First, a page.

I have a home here in this country. It is less than five hundred meters from my parents’ house. When I travel from my house to places around and abroad, I miss the feel of tossing my bags in the corner of my house and sitting at my porch watching my family live their lives in front of me in my yard.
And my home isn’t in New York. In an apartment overlooking a yard with data and network.
My home is here in Sub Saharan Africa.
How can I leave this place after sinking my feet deep into its soil and planting the thread like fibers into its earth two years ago?
I have extended the two room house that Peace Corps had recommended for the village to build for me. The house had a tall ceiling, built by my host father who is a hardworking carpenter and builder. I painted my walls bright blue, with yellow, gold, and green accents. My floors are waxed and citenge fabric are framed and hung on the wall.
When I first came to this country, people wondered how I could live in another country for two years. How you can adjust to the place that is so isolating and live on your own in a home that is so different from an apartment?
I made a decision: to not expect a home but to make it a home. To do everything in my power to make it a home. To paint it mine, to build it mine, to create a space where I can escape to even in the village.
So once everything had its place that I enjoy returning to, I realized that my house was mine. My hammer had its own space and my books had its own shelf. It is stupid to find your home just because you put up a shelf. But what life was present during that moment is the important part. My host mother helped me paint my walls because I really wanted to show how talented women were. My host father helped me hang shelves because I didn’t know how to put nails into a mud brick walls without it falling down because of the weight. And my host father joked about the amount of books I brought. He told me that reading must be the greatest escape in this quiet village.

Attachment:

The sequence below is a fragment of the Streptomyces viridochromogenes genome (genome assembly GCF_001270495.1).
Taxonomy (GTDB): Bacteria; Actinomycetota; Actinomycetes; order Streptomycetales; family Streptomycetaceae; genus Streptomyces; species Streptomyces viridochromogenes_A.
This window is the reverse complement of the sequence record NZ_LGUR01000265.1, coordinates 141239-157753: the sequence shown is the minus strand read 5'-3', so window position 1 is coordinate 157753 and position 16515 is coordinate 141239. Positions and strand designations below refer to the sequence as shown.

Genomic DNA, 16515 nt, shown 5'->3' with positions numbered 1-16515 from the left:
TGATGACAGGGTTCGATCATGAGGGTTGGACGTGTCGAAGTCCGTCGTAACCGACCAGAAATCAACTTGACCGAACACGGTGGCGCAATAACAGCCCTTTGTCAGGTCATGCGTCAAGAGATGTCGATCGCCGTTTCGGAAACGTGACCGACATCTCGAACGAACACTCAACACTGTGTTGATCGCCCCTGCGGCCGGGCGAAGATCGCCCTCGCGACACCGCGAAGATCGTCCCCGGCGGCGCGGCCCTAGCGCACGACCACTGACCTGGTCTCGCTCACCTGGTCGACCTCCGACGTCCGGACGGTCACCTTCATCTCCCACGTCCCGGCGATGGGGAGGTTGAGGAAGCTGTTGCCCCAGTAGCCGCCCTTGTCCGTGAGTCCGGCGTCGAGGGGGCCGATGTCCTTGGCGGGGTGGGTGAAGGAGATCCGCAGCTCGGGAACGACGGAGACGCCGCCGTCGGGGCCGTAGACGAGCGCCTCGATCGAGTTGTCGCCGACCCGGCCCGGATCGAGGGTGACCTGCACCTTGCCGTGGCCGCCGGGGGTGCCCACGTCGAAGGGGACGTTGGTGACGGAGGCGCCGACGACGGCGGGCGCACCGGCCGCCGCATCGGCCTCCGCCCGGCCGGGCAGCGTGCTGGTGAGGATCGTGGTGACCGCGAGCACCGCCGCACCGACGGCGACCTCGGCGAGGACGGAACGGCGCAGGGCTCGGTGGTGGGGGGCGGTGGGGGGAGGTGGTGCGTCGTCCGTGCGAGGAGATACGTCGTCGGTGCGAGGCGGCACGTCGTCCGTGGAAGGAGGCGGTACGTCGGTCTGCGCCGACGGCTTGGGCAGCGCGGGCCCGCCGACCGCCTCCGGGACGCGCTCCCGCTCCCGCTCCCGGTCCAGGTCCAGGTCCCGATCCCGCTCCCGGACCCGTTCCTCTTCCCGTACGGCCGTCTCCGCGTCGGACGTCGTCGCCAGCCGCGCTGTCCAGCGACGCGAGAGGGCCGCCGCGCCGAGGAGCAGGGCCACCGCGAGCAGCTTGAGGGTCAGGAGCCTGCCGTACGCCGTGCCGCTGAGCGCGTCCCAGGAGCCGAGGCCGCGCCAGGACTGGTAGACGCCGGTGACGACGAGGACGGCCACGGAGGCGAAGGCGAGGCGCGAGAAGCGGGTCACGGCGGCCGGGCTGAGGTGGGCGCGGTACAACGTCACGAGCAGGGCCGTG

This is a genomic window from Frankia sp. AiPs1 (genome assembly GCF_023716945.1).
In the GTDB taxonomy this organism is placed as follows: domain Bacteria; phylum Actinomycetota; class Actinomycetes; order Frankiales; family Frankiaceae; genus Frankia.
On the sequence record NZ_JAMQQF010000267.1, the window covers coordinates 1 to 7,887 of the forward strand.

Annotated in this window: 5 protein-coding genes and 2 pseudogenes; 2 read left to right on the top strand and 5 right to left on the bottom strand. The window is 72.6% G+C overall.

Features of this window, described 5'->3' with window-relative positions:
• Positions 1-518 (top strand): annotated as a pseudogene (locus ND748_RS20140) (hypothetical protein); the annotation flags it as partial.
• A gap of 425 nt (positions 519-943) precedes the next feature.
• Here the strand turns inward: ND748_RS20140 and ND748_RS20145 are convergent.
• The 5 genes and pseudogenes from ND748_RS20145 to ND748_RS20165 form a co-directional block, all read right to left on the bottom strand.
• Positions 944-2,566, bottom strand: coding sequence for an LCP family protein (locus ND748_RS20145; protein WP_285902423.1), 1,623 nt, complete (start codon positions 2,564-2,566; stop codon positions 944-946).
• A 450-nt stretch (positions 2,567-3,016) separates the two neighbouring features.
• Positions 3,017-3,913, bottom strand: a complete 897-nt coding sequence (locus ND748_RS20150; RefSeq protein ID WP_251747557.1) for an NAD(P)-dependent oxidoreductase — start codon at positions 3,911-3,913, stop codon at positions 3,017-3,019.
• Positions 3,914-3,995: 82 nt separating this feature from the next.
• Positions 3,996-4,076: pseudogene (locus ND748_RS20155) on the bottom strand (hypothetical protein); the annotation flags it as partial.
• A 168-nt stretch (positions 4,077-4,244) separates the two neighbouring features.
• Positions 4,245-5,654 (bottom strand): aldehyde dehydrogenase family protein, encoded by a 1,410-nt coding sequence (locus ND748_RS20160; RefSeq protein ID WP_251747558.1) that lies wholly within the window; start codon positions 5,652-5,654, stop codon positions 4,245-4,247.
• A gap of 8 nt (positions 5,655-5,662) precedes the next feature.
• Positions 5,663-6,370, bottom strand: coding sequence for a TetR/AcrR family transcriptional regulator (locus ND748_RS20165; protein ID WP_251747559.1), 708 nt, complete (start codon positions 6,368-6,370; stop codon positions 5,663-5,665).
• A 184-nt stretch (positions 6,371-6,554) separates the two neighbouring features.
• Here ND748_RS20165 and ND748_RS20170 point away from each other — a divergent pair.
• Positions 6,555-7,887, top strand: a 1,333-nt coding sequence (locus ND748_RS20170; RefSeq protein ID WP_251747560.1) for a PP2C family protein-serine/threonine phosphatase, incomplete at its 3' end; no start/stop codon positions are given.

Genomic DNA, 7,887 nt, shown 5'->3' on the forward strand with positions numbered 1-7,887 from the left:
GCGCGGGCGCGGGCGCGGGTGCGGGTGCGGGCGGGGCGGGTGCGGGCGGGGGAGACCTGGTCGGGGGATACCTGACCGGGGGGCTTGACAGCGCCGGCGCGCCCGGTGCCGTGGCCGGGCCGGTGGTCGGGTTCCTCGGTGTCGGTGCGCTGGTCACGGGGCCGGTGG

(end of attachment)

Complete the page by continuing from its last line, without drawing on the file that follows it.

He was wrong. My escape wasn’t my book but my family. They listened to my complaints and understood my problems. They let go of their worries on me and it doesn’t burden me.
I made my home with my family. And laying here on the ground because I still don’t have furniture, allows me to see outside my door to the family that has taken me in. I hear English words that I have used and even Malayalam words I taught my family from my Indian heritage as the children rush around with my dog.
Cultural integration is my goal. My first goal in my service was to have a family here in this part of the world but what I didn’t realize was how hard it was going to be when I wake up and it is important to my goal as a future ambassador from my country to the country I serve to continue making peaceful connections and incredible relationships with the host nationals. It is important to teach your families and friends about your home family, your home town, your home state, and your home country but also about how different it was for you especially. How it was that you arrived in their world and what decision and choices your parents and friends and variables led you there. So when I worked hard for relationship with my village, I kept thinking of the future volunteers and how effective my service has been.
It was on my mind that I’d leave one day. Every sunrise and sunset, I would think about how I would deal with this and the truth is, I can’t deal with it. It will always be my home. It will always be where my feet settle and my heart lingered and instead of thinking of uprooting, I think of seedlings and cuttings where a part of my life will continue living without me. In their hearts, in their memories, and in their future, I was there and I will continue to live there.
But it doesn’t matter if the walls are sky blue, if the paint chips away, or if the lines of pencil that show how tall the children have grown fade away because I grew here, I lived here, and no matter how many sun rises happen without me, my last sunrise wouldn’t be the saddest one. Because I had too many days of life compared to one last day. So if nothing happens it means that an every day, normal daily life routine happened and that is just one fine to me.
This is a place where I don’t feel alone
This is a place where I feel at home.
And now, it’s time to leave and turn to dust………..
Out in the garden where we planted the seeds
There is a tree as old as me
Branches were sewn by the color of green
Ground had arose and passed its knees
By the cracks of the skin I climbed to the top
I climbed the tree to see the world
“To Build A Home”
The Cinematic Orchestra